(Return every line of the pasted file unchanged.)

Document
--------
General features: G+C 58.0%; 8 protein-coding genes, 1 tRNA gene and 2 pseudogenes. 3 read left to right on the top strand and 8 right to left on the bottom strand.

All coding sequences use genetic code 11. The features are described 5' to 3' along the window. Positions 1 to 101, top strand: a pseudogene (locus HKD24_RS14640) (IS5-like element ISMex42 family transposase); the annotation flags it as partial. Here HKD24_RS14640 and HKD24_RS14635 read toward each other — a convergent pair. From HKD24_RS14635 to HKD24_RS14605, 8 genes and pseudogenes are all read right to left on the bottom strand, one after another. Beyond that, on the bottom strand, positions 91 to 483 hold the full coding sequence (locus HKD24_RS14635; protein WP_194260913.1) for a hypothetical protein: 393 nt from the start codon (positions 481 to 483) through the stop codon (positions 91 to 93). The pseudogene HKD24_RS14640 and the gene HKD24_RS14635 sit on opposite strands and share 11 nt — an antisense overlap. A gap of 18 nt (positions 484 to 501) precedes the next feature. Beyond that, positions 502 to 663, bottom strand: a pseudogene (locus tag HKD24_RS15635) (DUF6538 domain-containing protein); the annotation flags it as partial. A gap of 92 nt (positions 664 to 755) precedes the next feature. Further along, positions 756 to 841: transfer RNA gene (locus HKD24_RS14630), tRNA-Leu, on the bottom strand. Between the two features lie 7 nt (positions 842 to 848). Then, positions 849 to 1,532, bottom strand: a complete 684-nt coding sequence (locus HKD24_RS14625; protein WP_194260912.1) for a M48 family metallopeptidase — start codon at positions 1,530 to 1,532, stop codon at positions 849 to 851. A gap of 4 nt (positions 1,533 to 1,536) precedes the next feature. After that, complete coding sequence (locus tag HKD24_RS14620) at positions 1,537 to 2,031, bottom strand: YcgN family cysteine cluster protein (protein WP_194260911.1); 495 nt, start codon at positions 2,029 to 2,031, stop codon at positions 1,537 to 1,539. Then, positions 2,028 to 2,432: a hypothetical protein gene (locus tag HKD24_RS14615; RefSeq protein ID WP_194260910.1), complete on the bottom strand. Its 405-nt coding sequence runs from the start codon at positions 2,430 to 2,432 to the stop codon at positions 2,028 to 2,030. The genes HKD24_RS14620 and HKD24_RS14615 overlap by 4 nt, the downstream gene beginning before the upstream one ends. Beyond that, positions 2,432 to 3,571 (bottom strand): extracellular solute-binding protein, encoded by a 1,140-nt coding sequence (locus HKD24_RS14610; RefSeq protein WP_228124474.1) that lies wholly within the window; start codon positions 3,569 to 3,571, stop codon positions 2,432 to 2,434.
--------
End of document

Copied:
General features: G+C 58.0%; 8 protein-coding genes, 1 tRNA gene and 2 pseudogenes. 3 read left to right on the top strand and 8 right to left on the bottom strand.

All coding sequences use genetic code 11. The features are described 5' to 3' along the window. Positions 1 to 101, top strand: a pseudogene (locus HKD24_RS14640) (IS5-like element ISMex42 family transposase); the annotation flags it as partial. Here HKD24_RS14640 and HKD24_RS14635 read toward each other — a convergent pair. From HKD24_RS14635 to HKD24_RS14605, 8 genes and pseudogenes are all read right to left on the bottom strand, one after another. Beyond that, on the bottom strand, positions 91 to 483 hold the full coding sequence (locus HKD24_RS14635; protein WP_194260913.1) for a hypothetical protein: 393 nt from the start codon (positions 481 to 483) through the stop codon (positions 91 to 93). The pseudogene HKD24_RS14640 and the gene HKD24_RS14635 sit on opposite strands and share 11 nt — an antisense overlap. A gap of 18 nt (positions 484 to 501) precedes the next feature. Beyond that, positions 502 to 663, bottom strand: a pseudogene (locus tag HKD24_RS15635) (DUF6538 domain-containing protein); the annotation flags it as partial. A gap of 92 nt (positions 664 to 755) precedes the next feature. Further along, positions 756 to 841: transfer RNA gene (locus HKD24_RS14630), tRNA-Leu, on the bottom strand. Between the two features lie 7 nt (positions 842 to 848). Then, positions 849 to 1,532, bottom strand: a complete 684-nt coding sequence (locus HKD24_RS14625; protein WP_194260912.1) for a M48 family metallopeptidase — start codon at positions 1,530 to 1,532, stop codon at positions 849 to 851. A gap of 4 nt (positions 1,533 to 1,536) precedes the next feature. After that, complete coding sequence (locus tag HKD24_RS14620) at positions 1,537 to 2,031, bottom strand: YcgN family cysteine cluster protein (protein WP_194260911.1); 495 nt, start codon at positions 2,029 to 2,031, stop codon at positions 1,537 to 1,539. Then, positions 2,028 to 2,432: a hypothetical protein gene (locus tag HKD24_RS14615; RefSeq protein ID WP_194260910.1), complete on the bottom strand. Its 405-nt coding sequence runs from the start codon at positions 2,430 to 2,432 to the stop codon at positions 2,028 to 2,030. The genes HKD24_RS14620 and HKD24_RS14615 overlap by 4 nt, the downstream gene beginning before the upstream one ends. Beyond that, positions 2,432 to 3,571 (bottom strand): extracellular solute-binding protein, encoded by a 1,140-nt coding sequence (locus HKD24_RS14610; RefSeq protein WP_228124474.1) that lies wholly within the window; start codon positions 3,569 to 3,571, stop codon positions 2,432 to 2,434.